With the legalizing of marijuana for recreational use within California and other places, we find the industry alive and well. Maybe too well. You see, there are lots of specialty commercial growers that are pumping up the amount on the THC (tetrahydrocannabinol) content. THC, as you know, could be the active ingredient in marijuana that gets you high. It has a nearly immediate psychological effect that puts the user in an improved state-of-mind.
The non-THC cannabis market is touting the health benefits - some proven with empirical data, some not - for supplements, face care cream, protein powders, and an assortment of other products (cite:1). Buyer be advised there is a big difference between the stuff people smoke to get high, and the cannabis by-products people use for health and wellness.
THC is just a Potent Psychological Chemical and Is Classified as a Neurotoxin
As recreational use marijuana growers compete for top-bidding - probably the most THC concentrated product - users are loving it. With higher levels of THC, the users can get higher, quicker. Unfortunately, since THC is just a neurotoxin/poison additionally it may do injury to the brain. With time it can be very serious, while the THC kills more brain cells than the body's natural process through creating stem cells can produce. If this doesn't sound serious for your requirements, then perhaps we must explore a few of the real ramifications.
If you are using marijuana with high, high, or ultra-high THC levels you may bring about early Alzheimer's or end up with Parkinson's Disease. Now, that's pretty serious, right? This is what happens to those who use a lot of and/or excessive a concentration level. THC prevents the mind temporarily from forming long-term memories and from learning new things. To make long-term memories, you must first create short-term memories, nevertheless you can't because your brain is disrupted in the process (cite: 2).
Perhaps you can see why those who smoke lots of marijuana often have trouble remembering things? Maybe you can see why people you understand who smoke lots of marijuana sometimes appear to have dementia. The largest problem now could be, no one knows how bad this issue can be in the foreseeable future, as THC levels haven't been this high before. Now they are, and there are no real guidelines as to how concentrated the THC levels which are sold to the public can be.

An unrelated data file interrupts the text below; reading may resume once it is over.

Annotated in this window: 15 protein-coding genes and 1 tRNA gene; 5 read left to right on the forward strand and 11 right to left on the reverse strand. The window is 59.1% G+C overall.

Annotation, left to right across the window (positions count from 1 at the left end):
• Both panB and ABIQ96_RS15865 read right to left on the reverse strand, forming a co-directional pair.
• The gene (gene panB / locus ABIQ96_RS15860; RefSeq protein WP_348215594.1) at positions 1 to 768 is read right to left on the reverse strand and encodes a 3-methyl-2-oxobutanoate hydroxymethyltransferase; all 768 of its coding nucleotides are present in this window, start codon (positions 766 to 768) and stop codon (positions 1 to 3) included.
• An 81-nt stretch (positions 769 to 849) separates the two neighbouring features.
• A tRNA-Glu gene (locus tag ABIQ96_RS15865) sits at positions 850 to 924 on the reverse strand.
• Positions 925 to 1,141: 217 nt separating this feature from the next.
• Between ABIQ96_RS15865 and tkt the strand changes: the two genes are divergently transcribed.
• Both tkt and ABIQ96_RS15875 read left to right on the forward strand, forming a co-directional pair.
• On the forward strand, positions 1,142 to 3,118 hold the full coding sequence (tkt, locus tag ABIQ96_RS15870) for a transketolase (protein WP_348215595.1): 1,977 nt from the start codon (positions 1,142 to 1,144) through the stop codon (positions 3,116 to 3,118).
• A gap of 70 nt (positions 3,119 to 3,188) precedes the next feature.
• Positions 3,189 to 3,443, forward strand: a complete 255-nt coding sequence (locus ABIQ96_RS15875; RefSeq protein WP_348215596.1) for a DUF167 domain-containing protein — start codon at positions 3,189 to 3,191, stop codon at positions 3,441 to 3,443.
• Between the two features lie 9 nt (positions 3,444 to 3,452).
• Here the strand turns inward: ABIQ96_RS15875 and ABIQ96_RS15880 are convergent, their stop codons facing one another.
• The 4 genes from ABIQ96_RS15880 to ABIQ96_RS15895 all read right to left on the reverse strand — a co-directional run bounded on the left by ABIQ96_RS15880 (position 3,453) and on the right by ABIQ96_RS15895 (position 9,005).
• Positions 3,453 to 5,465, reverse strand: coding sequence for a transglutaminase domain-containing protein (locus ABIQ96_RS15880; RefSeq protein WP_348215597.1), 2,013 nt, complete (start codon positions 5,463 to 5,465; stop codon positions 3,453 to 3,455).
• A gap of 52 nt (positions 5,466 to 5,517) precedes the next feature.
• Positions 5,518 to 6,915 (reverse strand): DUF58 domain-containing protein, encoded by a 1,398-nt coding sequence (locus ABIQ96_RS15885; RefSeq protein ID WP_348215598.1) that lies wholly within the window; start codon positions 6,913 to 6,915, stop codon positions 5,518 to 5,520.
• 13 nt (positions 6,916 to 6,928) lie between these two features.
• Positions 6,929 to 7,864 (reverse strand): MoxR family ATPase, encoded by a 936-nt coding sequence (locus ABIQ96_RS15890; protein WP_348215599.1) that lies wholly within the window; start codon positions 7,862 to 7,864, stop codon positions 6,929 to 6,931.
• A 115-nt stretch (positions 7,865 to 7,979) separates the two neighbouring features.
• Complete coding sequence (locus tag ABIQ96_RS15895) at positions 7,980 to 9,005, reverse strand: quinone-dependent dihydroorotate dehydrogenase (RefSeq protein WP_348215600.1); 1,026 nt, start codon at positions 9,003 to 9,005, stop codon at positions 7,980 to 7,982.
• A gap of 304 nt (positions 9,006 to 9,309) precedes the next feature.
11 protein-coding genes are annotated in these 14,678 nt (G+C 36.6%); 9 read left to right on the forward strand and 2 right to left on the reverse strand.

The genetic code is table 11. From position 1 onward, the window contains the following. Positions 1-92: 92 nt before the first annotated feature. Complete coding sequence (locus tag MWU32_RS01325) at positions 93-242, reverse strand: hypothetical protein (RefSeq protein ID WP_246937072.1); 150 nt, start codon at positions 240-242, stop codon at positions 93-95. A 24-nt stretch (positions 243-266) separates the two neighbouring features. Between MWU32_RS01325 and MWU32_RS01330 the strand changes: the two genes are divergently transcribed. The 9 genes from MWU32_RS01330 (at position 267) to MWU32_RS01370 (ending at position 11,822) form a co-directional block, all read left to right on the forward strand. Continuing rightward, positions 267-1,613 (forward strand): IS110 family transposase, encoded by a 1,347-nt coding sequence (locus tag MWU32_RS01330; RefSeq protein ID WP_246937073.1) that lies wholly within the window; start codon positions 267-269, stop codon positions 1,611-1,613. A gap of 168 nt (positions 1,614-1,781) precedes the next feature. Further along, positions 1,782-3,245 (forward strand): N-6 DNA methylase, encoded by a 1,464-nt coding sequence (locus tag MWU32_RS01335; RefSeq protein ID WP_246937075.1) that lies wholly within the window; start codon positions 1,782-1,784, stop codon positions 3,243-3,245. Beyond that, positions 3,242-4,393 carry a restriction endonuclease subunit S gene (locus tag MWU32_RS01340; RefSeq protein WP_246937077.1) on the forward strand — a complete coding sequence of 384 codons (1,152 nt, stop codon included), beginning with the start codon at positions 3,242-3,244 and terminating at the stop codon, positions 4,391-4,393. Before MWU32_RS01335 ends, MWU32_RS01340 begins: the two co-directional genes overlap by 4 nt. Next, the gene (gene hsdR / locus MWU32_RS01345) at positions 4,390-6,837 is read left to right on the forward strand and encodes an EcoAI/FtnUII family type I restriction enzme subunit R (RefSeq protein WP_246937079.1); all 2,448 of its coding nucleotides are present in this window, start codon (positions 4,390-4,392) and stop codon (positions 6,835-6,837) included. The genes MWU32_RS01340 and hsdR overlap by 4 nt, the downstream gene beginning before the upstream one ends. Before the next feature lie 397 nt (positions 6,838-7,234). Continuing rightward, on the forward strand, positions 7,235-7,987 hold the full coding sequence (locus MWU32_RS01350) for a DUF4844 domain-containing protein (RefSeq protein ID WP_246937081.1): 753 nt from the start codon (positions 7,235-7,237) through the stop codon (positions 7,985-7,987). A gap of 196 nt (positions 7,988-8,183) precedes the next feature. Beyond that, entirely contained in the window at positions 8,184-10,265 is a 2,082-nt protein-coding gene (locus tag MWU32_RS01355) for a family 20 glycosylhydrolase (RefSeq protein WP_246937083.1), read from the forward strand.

The Pot of the 1960s and Today's High Potency THC Marijuana
Indeed, you may be thinking to yourself right now; "If all the individuals smoked so much weed in the 60s, why they seem to be doing fine now?" That's a reasonable question and a great debating point, but consider if you will that the greatest THC levels back the 1960s were clocking in at 9%, most much below that, around 3 to 5%. Today, we've specialty marijuana that is 30%.
When someone in the 1960s was growing only a little bud within their backyard, they were at the low levels. Compare that to the high 30% THC levels now available which will be six to ten times higher? Are you just starting to see the situation? Many chemists, botanists, and GMO researchers are working very difficult to produce probably the most THC intensive marijuana. There is a lot of money involved with producing high-grade potent marijuana, it's in high demand by consumers and marijuana enthusiasts. Sometimes for bragging rights, sometimes in search of the greatest high.
Marijuana dispensaries and sellers often tout they've the greatest THC marijuana for sale, some are overhyped sales nonsense. Still, even when they claim it's 35%, but it's only 25% thc oil for sale , it's still far too concentrated for daily use.
1.) "Going Help Wild: Understanding the Challenges and opportunities for FDA Regulation of CBD in Food Products," by Hannah Catt, published in the Journal of Food and Policy, Volume 15, Number 2, Fall of 2019.
2.) "High-potency cannabis and the chance of psychosis," by Marta Di Forti, et. al. Published in the British Journal of Psychiatry, Br J Psychiatry. 2009 Dec; 195(6): 488-491. doi: 10.1192/bjp.bp.109.064220. Second article (PDF) of High TCH Research.